English language fever in China

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An English language course in Guangzhou

By Xinyi Wang

Over 100 students get together, spending four hours in a classroom listening to an English teacher. It is the typical scene at the New Oriental School in Wushan, a famous English school.

New Oriental, the full name of Beijing New Oriental Education & Technology (Group) Co., Ltd., with headquarters in Beijing, is the largest integrated education group in China. It is listed on the New York Stock Exchange, with a value $ 6.4 billion, and has schools in all the important cities in China.

From a small school to this massive enterprise, the fever of learning English plays the most crucial role in its success.

“I joined New Oriental 15 years ago when it first came to Guangzhou,” Aloof Lau, one of the founders of New Oriental in Guangzhou, said, “ I remember when we started teaching, there were more 500 students in one class.” According to Lau, New Oriental in Guangzhou has taught over 300,000 students.

Why do so many students want to study English?

Hunter Lee, who is studying at Sun Yat-sen University, said: “Going abroad is my dream. Although now I’m at a top university in China, it can’t satisfy me. I want to experience higher education.”

For some students at a less recognized university, they have the same desire.

Li Changzhao, a student in Southern Medical University, said, “My graduate degree is not good enough, which means I need a higher diploma if I want a better job.”

Studying overseas is the main reason for English fewer. According to the National Education Department, more than 500,000 Chinese students went abroad to study last year. Two of the main English tests for going abroad, TOEFL, or The Test of English as a Foreign Language, and IELTS, or the International English Language Testing System, are the hottest courses in English studies. In 2014, about 600,000 and 200,000 students attended IELTS and TOEFL respectively.

“Easier visas and the rise of income helped the growth of overseas students,” Lau said,
“Compared to 10 years ago, the chance of getting a visa successfully is much higher. And for students going abroad in the past, they had to get a full scholarship to support their studying. But now many families can afford the cost. It was once hard to imagine that someone spends $ 150,000 going abroad.”

Since 2001, which is the same year China joined World Trade Organization, the storm of studying English, the language in common use all over the world, started to sweep over the whole country.

The Chinese State Education Commission stipulated, after the high school students entering a university, they must pass the CET, or the China English Test, for graduation.

The most important test in China, gaokao, or the China college entrance exam, also requires English as a subject. The National Career Title Exam, which is used to get a higher salary, also includes an English test.

All these exams drive a huge number of people to learn English. In 2014, 9.4 million students attended gaokao, and three million people took part in the National Career Title Exam.

According to Xinminweekly, the market for English studies in China is worth over $1.5 billion. Take IELTS as an example. The fee is $260 per person. In one year, 600,000 students needed to pay $156 million for testing. “Cambridge English IELTS,” a textbook published by Cambridge, and the creator of IELTS, costs $17. Nearly three million books are sold per year, which mean income of nearly $50 million. As a result, IELTS earns over $200 million a year in China.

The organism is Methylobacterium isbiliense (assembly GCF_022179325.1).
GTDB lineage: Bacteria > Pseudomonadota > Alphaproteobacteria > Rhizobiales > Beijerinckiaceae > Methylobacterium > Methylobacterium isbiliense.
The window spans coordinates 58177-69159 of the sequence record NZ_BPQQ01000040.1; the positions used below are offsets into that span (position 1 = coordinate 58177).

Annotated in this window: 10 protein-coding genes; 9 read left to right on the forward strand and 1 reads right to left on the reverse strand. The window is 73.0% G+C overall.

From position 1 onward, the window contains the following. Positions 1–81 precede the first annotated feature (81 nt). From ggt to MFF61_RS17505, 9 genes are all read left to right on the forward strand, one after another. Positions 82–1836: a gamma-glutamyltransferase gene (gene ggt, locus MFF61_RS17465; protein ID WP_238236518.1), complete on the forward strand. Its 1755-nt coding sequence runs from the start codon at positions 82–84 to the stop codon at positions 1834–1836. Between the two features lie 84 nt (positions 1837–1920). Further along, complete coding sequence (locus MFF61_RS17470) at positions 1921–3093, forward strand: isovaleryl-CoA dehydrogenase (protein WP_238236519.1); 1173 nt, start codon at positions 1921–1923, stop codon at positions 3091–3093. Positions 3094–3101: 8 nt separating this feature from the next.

English training agencies are big winners, too. At New Oriental, a course of 64 hours costs a student about $1,000. For VIP students who want to learn English one to one, the cost runs $300 per hour.

“Personally, I have seen the parents pay $ 30,000 once, which shocked me a lot,” Lau said.

For ordinary students, the price also isn’t low. “ The whole course cost me nearly $950,” Li Changzhao, a student in Southern Medical University, said. “Although it’s a little hard to accept, I have no choice.”

Talking about the future, Lau is full of hope. “ I believe that there will be more and more people come to study English. But the classroom of 500 people has gone. You can see now most of our classes are small because of more various needs of studying,” Lau said.

After 15 years, New Oriental in Guangzhou has 33 schools in all the main districts. The courses have been expanded from only TOEFL at the beginning to over 40 subjects, including English subject for students from kindergarten to high school.

According to the Chinese General Social Survey, a poll in eight big cities, including Bejing, Shanghai and Xian, showed over 90 percent believed English will play a crucial role in children’s future. Ninety-three percent of parents had plans for their children to study English.

Despite the fact that students are still a major part of English studies, people from older groups are following.

Zhang Kaiyu, who already has a job, is studying TOEFL now. “I’m not satisfied with my job. One of my friends in America told me that the prospect there is better. So by his encouragement, I decided to have a try,” he said.

With globalization, English, a basic tool for anyone to enter the global market, has obtained unparalleled attention in China. Many transnational corporations have come here, which has a lack of workers with good English. To adapt, many white collar workers pick up English studying again. As an acceptable credential for numerous companies, the Business English certificate has attracted over a million people to take lessons.

“Time for class, teacher Lau,” the course manager said. Lau drank some water and went into the crowded classroom. It looks like English fever will last for a long time in China in the years ahead.

 

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